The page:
- Posted Tuesday March 6, 2007
An opportunity to share TGen's pancreas cancer work with more than 17,000 researchers
Phoenix, AZ, March 6, 2007--Two TGen investigators are invited
to discuss their progress in pancreas cancer research by giving
oral presentations at a prestigious international annual cancer
research meeting next month in Los Angeles.
The American Association for Cancer Research (AACR) annual meeting gives more than 17,000 researchers from around the world the opportunity to exchange information on current and emerging discoveries, forge new collaborations, and identify opportunities to improve patient care.
"TGen's clinical research is focused on accelerating the pace of research and moving new discoveries to the patient as quickly as possible," said Dr. Daniel Von Hoff, who is TGen's Physician-in-Chief and Director of the institute's Clinical Translational Research Division. "The fact that pancreas cancer researchers from TGen are presenting their work at AACR supports TGen's research effort of developing earlier diagnoses and smarter treatments for patients."
Pancreas cancer is the fourth leading cause of cancer death, claiming a higher percentage of its victims than any other form of cancer. More than 37,000 people in the U.S. will be diagnosed with pancreas cancer this year, and 95% of them will die from it. Men are diagnosed with pancreas cancer slightly more often than women.
Under the leadership of Dr. Von Hoff, TGen's Pancreas Cancer Research Program focuses on genetic and biochemical approaches to identify diagnostics and molecular targets to accelerate the development of new therapies for patients with pancreas cancer.
Dr. Haiyong Han, an Associate Investigator with TGen's Pancreatic Cancer Research Program, will present research focused on targeting the surface of tumor cells as a strategy for improving the detection and treatment of pancreas cancer. His presentation will describe a new approach for identifying proteins found only on the surface of tumor cells using genome-wide gene expression profiling. Once these cell surface targets have been identified, the proteins (and their corresponding genes) could be used in the development of new treatments for patients with pancreas cancer. This research is a collaborative effort between the TGen team and Drs. Robert Gillies and Victor Hruby from the University of Arizona.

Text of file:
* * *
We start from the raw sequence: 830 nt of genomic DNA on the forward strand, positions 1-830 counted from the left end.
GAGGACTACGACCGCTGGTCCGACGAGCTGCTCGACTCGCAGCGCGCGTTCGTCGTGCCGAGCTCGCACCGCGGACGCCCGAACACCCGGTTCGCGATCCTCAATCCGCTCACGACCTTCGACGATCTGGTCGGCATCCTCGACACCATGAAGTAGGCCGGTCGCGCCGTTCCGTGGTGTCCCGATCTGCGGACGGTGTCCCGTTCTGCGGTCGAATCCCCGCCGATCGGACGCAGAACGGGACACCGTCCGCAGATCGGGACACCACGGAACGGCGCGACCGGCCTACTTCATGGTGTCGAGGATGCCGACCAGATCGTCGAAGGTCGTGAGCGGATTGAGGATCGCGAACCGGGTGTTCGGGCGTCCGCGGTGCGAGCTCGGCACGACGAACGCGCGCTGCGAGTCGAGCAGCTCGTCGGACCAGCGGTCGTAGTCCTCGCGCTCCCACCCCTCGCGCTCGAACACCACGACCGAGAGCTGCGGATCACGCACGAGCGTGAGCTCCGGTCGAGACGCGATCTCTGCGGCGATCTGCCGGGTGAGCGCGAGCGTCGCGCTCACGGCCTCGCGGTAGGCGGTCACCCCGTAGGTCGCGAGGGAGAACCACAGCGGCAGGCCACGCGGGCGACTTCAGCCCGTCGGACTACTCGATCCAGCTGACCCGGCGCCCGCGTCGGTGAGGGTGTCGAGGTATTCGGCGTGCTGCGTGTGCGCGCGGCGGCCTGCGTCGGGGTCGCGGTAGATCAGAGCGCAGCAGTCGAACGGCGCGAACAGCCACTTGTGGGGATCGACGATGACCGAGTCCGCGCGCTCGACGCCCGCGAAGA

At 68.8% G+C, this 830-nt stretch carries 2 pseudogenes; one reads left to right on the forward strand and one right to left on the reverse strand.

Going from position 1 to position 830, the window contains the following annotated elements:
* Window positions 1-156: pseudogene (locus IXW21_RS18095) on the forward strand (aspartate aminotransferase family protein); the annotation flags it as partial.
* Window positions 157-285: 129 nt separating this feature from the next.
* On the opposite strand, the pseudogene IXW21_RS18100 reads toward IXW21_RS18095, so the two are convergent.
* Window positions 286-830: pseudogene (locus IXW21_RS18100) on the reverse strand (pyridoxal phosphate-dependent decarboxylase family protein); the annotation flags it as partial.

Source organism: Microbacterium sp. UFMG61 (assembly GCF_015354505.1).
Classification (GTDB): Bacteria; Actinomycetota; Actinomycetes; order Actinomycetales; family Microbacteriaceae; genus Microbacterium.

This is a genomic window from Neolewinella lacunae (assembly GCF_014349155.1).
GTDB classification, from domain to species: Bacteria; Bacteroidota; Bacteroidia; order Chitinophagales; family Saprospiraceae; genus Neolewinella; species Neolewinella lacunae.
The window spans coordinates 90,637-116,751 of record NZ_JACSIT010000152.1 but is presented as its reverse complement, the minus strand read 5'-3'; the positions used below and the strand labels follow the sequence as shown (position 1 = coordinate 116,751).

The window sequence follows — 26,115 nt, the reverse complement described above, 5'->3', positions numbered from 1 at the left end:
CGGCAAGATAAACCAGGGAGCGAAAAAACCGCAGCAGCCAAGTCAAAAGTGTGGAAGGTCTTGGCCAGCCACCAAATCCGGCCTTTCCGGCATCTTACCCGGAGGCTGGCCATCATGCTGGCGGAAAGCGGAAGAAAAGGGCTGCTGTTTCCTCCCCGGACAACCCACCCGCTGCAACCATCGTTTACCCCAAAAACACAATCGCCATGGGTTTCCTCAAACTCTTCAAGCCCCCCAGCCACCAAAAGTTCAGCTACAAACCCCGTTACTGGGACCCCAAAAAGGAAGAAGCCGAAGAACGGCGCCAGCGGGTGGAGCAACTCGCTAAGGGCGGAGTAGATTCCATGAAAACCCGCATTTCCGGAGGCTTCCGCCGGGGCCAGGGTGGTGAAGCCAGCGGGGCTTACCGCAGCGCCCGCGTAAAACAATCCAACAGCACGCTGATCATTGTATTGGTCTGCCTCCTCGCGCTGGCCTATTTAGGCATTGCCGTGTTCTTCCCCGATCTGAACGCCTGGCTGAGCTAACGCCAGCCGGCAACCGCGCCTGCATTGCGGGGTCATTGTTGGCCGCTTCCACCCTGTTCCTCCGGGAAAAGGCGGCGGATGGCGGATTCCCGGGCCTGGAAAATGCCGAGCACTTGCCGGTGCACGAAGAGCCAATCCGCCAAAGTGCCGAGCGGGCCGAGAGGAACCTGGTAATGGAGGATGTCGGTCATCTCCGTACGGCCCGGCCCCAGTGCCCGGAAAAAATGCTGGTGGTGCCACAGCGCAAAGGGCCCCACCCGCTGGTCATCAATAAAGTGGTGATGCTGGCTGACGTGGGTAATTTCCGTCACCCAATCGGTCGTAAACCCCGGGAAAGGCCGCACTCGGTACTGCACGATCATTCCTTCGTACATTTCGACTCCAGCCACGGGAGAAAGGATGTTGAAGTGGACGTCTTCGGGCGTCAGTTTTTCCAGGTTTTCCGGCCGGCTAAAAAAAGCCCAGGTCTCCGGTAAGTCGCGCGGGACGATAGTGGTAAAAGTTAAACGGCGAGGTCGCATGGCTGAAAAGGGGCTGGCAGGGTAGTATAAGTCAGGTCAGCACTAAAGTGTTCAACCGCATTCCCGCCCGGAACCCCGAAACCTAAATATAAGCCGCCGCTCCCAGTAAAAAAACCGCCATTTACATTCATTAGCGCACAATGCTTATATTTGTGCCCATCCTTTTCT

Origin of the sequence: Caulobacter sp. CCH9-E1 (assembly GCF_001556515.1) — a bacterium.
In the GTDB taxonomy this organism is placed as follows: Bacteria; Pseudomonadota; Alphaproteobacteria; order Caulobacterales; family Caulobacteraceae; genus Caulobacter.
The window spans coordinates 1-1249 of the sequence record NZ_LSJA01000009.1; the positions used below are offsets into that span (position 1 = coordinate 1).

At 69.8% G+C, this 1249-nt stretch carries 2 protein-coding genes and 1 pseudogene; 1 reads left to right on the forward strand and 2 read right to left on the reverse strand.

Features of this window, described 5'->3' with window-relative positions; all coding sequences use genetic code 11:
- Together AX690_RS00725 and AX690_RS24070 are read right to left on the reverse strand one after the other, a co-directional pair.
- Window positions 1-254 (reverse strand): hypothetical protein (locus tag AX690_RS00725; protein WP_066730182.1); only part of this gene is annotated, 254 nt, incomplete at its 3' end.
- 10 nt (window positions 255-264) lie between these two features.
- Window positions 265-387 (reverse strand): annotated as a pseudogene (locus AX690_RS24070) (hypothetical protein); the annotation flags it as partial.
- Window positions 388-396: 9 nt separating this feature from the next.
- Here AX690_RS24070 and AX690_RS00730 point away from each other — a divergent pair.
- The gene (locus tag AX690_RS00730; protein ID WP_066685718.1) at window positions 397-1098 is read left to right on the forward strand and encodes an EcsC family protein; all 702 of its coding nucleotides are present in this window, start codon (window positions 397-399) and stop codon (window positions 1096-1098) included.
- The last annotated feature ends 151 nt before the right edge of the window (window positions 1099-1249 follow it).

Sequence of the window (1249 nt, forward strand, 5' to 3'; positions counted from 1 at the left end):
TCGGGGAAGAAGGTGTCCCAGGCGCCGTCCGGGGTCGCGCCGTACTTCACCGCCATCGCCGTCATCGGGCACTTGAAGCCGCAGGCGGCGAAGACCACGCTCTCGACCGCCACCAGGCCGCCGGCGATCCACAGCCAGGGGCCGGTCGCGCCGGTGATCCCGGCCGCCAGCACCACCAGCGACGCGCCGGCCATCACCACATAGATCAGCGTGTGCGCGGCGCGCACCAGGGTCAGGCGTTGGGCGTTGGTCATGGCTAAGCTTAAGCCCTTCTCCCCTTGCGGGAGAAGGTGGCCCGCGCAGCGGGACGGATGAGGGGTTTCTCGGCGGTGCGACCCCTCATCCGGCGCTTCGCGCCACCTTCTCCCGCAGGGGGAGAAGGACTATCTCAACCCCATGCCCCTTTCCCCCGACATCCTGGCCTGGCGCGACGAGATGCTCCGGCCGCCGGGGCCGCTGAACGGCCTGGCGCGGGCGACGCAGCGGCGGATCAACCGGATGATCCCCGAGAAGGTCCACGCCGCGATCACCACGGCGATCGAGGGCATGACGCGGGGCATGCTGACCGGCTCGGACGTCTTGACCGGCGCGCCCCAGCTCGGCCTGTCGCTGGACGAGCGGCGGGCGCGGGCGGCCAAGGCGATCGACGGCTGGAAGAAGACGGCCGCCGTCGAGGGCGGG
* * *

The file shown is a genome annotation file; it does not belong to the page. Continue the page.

"The AACR's annual meeting is a premier venue for cancer researchers to present their findings and an opportunity to keep abreast on all the latest research," said Dr. Han. "It is an honor to have my abstract selected through the AACR's competitive process and I look forward to sharing my work with an international research audience."
Dr. Steven Warner, a Post-Doctoral Fellow with the Pancreatic Research Program at TGen, will also present a novel approach for combating pancreas cancer. Dr. Warner's research is focused on a gene called TPX2, thought to be an important contributor to pancreas cancer growth and a prospective therapeutic target to treat patients with this disease.
# # #
The Translational Genomics Research Institute (TGen), a non-profit 501(c)(3) organization, with a focus on developing earlier diagnoses and smarter treatments. Translational genomics research is a relatively new field employing innovative advances arising from the Human Genome Project and applying them to the development of diagnostics, prognostics and therapies for cancer, neurological disorders, diabetes and other complex diseases. TGen bases its research on personalized medicine and the institute plans to accomplish its goals through robust and disease-focused research.